The Anaximander Mountains are enigmatic highs located at the complex corner that links the Cyprus and Hellenic Arcs in the eastern Mediterranean. They are made up of several different highs: Anaximander (sensu stricto), Anaxagoras and Anaximenes. Previous work had shown that rock samples from the Anaximander Mountain have affinity with rocks exposed on land nearby in southern Turkey. This had been explained by rifting of the Mountain away from Turkey. In contrast to that, our interpretation of around 1750 km of high-resolution multi-channel seismic reflection data acquired in 2001 showed that Anaximander Mountain is part of a broadly south-verging Miocene thrust system associated with relative southward motion of the Tauride Mountains in southern Turkey. Post-Miocene motion also involves thrusting but is accompanied by transpression and rotation. The 3-dimensional nature of the geology makes mapping of the linkage of structures difficult, so we collected an additional 500 km of multi-channel seismic reflection data acquired in 2007, extending our 2001 survey further southwards into the Mediterranean Ridge. These new profiles are shot in a grid oblique to that obtained in 2001, such that the new profile intersections provide a basis for better correlation of the earlier data. We are testing our earlier interpretation through processing and interpretation of these new profiles. Here, we present examples of the new profiles and give first indications of how our earlier interpretation is broadly corroborated by the new data, but with minor adjustments. Anaximenes Mountain is imaged to the south of our previously- mapped area and is characterized as a large south-verging thrust lifting pre-Messinian strata by up to 2 km in a 12-km wide pop-up structure. Internally, Anaximenes is dissected by several splays from the bounding thrusts.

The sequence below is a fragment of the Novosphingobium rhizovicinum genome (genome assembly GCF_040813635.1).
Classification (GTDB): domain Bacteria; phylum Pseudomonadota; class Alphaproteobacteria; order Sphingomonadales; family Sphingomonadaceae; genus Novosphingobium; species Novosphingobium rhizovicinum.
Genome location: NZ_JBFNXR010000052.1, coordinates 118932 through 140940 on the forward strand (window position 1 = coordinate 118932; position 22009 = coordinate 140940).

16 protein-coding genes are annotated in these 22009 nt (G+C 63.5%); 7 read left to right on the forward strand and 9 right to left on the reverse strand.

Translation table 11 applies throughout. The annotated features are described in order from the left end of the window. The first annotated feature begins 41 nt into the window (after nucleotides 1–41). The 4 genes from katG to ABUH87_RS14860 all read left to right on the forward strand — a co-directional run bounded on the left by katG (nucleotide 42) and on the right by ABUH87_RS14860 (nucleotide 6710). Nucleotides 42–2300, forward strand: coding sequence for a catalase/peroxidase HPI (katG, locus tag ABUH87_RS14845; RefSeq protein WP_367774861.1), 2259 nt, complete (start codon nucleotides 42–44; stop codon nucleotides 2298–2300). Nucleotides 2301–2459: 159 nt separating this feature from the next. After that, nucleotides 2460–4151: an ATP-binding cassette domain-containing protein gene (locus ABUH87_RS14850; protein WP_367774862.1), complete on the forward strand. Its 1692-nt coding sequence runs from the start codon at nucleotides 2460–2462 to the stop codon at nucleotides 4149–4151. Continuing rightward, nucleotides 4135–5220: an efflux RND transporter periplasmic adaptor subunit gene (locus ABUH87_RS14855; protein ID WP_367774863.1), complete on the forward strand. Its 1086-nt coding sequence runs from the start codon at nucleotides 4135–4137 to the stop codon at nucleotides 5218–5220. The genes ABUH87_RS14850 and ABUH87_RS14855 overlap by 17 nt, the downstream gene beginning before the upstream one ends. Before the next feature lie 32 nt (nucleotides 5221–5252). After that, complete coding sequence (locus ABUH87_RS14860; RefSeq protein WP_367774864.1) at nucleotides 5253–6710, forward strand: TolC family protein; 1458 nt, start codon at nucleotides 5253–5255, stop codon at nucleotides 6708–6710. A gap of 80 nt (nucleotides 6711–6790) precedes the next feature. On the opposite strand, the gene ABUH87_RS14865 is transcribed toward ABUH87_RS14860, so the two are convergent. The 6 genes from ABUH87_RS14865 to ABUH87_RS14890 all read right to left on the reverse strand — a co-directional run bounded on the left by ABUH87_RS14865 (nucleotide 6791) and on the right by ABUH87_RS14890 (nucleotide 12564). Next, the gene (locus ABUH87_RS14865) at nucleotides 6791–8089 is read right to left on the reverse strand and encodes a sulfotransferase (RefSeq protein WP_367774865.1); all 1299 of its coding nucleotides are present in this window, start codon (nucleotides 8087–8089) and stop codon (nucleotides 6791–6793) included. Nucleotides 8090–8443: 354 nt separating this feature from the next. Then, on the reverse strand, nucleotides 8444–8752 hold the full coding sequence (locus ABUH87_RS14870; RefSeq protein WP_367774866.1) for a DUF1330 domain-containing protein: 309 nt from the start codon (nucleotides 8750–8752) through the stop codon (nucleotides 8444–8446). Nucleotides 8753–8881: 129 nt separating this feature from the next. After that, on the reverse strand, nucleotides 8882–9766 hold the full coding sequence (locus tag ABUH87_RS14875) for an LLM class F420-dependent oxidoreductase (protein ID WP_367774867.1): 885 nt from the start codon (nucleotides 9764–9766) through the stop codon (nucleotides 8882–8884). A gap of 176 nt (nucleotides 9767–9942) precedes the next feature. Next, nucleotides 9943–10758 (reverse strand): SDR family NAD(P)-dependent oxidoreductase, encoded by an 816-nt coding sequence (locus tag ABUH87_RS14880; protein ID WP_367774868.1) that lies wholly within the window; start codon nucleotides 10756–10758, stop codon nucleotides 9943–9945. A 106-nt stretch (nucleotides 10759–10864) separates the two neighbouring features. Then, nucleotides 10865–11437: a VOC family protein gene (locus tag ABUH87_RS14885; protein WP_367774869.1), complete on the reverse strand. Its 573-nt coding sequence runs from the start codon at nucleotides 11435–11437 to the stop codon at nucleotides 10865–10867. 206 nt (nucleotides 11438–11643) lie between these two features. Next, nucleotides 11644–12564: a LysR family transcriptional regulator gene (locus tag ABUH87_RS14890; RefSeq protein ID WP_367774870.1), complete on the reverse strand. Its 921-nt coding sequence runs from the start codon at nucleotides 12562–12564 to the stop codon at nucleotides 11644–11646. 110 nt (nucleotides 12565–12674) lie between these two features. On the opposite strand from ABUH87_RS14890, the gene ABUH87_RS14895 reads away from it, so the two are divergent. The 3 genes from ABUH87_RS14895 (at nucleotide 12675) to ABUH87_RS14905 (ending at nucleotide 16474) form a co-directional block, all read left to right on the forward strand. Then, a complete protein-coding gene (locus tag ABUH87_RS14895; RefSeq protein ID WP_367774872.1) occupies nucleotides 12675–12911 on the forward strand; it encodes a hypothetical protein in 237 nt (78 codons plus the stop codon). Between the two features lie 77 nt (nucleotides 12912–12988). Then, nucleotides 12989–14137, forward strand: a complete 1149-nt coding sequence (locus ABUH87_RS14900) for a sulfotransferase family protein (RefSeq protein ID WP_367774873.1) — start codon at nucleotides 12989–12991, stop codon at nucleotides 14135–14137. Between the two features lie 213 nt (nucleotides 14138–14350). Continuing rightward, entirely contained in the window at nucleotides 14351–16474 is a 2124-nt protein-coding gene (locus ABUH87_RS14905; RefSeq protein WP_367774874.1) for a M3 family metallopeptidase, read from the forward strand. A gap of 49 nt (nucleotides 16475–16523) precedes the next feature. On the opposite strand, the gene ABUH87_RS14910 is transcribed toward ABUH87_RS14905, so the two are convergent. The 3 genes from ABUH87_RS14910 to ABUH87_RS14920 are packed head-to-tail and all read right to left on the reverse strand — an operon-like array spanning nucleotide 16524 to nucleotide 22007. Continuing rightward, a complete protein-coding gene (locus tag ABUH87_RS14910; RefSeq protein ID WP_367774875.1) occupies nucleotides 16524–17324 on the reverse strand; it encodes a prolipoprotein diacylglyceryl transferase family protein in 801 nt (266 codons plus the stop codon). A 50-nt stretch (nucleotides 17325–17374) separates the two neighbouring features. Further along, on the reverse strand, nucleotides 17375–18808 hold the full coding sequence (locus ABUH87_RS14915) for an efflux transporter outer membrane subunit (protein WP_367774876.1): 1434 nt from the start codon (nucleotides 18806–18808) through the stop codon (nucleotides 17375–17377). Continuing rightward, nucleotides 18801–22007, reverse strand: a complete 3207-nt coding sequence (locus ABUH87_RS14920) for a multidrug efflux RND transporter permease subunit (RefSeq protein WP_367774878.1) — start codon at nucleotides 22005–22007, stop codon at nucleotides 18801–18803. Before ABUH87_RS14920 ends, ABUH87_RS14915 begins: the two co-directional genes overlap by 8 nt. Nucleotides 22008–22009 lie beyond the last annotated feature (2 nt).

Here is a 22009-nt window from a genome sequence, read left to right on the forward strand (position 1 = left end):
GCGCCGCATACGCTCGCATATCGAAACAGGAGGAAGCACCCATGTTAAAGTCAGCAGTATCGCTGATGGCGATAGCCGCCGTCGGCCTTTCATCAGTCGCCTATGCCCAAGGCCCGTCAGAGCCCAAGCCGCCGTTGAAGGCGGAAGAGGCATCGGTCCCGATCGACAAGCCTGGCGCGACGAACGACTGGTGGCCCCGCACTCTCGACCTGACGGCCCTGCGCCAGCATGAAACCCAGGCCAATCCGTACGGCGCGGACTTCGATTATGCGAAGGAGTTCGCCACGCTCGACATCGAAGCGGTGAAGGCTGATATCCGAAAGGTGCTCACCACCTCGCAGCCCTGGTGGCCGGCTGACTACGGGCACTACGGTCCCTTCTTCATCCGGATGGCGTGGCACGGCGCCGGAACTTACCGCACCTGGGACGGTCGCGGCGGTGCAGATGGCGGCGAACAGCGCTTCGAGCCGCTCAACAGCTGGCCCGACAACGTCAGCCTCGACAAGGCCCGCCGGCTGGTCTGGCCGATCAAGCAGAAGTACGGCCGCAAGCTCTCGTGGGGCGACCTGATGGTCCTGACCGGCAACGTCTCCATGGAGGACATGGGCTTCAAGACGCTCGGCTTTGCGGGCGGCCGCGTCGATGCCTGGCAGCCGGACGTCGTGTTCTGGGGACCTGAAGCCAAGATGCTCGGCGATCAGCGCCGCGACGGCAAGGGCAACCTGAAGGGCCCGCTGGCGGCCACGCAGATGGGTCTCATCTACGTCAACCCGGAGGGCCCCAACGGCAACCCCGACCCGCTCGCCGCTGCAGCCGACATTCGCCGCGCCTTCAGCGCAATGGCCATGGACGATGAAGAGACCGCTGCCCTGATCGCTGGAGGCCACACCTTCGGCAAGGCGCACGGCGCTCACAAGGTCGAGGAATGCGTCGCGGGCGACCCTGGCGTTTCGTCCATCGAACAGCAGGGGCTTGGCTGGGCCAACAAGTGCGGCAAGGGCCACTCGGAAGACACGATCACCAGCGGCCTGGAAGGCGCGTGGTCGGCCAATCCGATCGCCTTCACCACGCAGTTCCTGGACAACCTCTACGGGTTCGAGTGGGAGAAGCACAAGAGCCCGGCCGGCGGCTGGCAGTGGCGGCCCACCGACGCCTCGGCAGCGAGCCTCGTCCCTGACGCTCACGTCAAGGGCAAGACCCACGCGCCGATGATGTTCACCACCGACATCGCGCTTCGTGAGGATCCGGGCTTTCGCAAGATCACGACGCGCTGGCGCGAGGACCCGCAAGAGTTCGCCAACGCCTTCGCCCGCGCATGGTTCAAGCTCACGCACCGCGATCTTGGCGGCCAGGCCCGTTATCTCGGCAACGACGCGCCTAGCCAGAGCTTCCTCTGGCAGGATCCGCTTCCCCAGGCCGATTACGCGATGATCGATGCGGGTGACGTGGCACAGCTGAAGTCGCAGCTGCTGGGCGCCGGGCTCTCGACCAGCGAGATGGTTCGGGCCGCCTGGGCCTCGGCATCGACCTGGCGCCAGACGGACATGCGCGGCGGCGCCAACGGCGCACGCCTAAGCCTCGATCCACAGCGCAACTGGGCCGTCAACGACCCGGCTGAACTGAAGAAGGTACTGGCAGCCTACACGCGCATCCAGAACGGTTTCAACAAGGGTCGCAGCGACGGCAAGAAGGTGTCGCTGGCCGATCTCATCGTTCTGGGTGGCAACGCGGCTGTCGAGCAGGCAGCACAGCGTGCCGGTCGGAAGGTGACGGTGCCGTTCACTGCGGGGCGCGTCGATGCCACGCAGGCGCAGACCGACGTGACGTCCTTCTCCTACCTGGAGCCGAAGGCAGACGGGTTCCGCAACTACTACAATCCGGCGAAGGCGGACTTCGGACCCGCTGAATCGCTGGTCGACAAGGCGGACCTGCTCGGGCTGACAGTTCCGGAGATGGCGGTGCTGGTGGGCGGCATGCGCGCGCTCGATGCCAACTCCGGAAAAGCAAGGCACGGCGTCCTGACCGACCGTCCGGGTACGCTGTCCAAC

13. A detailed experimental study of the flow in the vicinity of the slotted wall of a wind tunnel with applications to the homogeneous slotted-wall boundary condition

    NASA Technical Reports Server (NTRS)

    Everhart, J. L.

    1986-01-01

    The results of an experimental study of the flow in the vicinity of the slotted wall of a transonic wind tunnel are presented. A general description of the test setup and the wall configurations studied are given as are examples of the pressure data measured on the airfoil and the walls of the tunnel. The flow angles measured in the vicinity of the slot are examined with implications as to their use in the theory of homogeneous slotted walls. Preliminary values of the classical, homogeneous, slotted-wall boundary-condition coefficient are given and compared with theory.